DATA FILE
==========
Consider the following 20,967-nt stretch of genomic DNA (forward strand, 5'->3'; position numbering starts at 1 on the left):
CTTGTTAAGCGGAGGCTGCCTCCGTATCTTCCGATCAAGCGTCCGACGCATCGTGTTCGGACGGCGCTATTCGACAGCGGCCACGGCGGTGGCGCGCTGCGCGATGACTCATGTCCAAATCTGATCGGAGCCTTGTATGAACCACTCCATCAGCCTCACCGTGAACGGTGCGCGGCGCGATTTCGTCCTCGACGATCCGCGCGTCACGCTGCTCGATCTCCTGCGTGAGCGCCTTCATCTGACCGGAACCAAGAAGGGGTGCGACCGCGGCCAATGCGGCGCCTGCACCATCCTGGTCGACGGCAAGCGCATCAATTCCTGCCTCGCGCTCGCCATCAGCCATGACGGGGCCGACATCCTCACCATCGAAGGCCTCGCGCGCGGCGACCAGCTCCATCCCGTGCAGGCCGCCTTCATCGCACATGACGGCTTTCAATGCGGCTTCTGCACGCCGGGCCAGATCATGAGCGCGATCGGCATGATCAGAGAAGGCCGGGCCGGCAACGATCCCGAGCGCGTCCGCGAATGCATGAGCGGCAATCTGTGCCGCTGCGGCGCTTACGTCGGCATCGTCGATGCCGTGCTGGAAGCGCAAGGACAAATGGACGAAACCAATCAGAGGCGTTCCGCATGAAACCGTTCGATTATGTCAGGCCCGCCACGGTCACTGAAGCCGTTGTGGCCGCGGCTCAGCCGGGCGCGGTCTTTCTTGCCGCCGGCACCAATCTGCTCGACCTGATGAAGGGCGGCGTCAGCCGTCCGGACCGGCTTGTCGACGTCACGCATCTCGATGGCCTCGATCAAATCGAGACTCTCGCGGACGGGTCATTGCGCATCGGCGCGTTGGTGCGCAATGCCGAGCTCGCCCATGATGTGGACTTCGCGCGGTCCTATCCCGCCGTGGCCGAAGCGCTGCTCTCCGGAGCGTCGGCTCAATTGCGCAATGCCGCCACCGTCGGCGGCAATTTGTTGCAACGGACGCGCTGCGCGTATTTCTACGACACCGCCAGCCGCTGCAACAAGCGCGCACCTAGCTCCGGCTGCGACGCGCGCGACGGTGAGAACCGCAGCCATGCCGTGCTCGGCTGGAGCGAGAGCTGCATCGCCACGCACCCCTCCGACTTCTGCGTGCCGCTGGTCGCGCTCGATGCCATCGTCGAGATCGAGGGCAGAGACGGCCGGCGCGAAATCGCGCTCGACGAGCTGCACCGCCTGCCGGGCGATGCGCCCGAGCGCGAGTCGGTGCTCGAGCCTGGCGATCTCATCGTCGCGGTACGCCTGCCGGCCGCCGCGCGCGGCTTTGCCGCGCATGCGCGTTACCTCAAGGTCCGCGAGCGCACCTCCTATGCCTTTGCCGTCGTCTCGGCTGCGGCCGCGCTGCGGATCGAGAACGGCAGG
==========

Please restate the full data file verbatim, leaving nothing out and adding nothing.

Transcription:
Consider the following 20,967-nt stretch of genomic DNA (forward strand, 5'->3'; position numbering starts at 1 on the left):
CTTGTTAAGCGGAGGCTGCCTCCGTATCTTCCGATCAAGCGTCCGACGCATCGTGTTCGGACGGCGCTATTCGACAGCGGCCACGGCGGTGGCGCGCTGCGCGATGACTCATGTCCAAATCTGATCGGAGCCTTGTATGAACCACTCCATCAGCCTCACCGTGAACGGTGCGCGGCGCGATTTCGTCCTCGACGATCCGCGCGTCACGCTGCTCGATCTCCTGCGTGAGCGCCTTCATCTGACCGGAACCAAGAAGGGGTGCGACCGCGGCCAATGCGGCGCCTGCACCATCCTGGTCGACGGCAAGCGCATCAATTCCTGCCTCGCGCTCGCCATCAGCCATGACGGGGCCGACATCCTCACCATCGAAGGCCTCGCGCGCGGCGACCAGCTCCATCCCGTGCAGGCCGCCTTCATCGCACATGACGGCTTTCAATGCGGCTTCTGCACGCCGGGCCAGATCATGAGCGCGATCGGCATGATCAGAGAAGGCCGGGCCGGCAACGATCCCGAGCGCGTCCGCGAATGCATGAGCGGCAATCTGTGCCGCTGCGGCGCTTACGTCGGCATCGTCGATGCCGTGCTGGAAGCGCAAGGACAAATGGACGAAACCAATCAGAGGCGTTCCGCATGAAACCGTTCGATTATGTCAGGCCCGCCACGGTCACTGAAGCCGTTGTGGCCGCGGCTCAGCCGGGCGCGGTCTTTCTTGCCGCCGGCACCAATCTGCTCGACCTGATGAAGGGCGGCGTCAGCCGTCCGGACCGGCTTGTCGACGTCACGCATCTCGATGGCCTCGATCAAATCGAGACTCTCGCGGACGGGTCATTGCGCATCGGCGCGTTGGTGCGCAATGCCGAGCTCGCCCATGATGTGGACTTCGCGCGGTCCTATCCCGCCGTGGCCGAAGCGCTGCTCTCCGGAGCGTCGGCTCAATTGCGCAATGCCGCCACCGTCGGCGGCAATTTGTTGCAACGGACGCGCTGCGCGTATTTCTACGACACCGCCAGCCGCTGCAACAAGCGCGCACCTAGCTCCGGCTGCGACGCGCGCGACGGTGAGAACCGCAGCCATGCCGTGCTCGGCTGGAGCGAGAGCTGCATCGCCACGCACCCCTCCGACTTCTGCGTGCCGCTGGTCGCGCTCGATGCCATCGTCGAGATCGAGGGCAGAGACGGCCGGCGCGAAATCGCGCTCGACGAGCTGCACCGCCTGCCGGGCGATGCGCCCGAGCGCGAGTCGGTGCTCGAGCCTGGCGATCTCATCGTCGCGGTACGCCTGCCGGCCGCCGCGCGCGGCTTTGCCGCGCATGCGCGTTACCTCAAGGTCCGCGAGCGCACCTCCTATGCCTTTGCCGTCGTCTCGGCTGCGGCCGCGCTGCGGATCGAGAACGGCAGG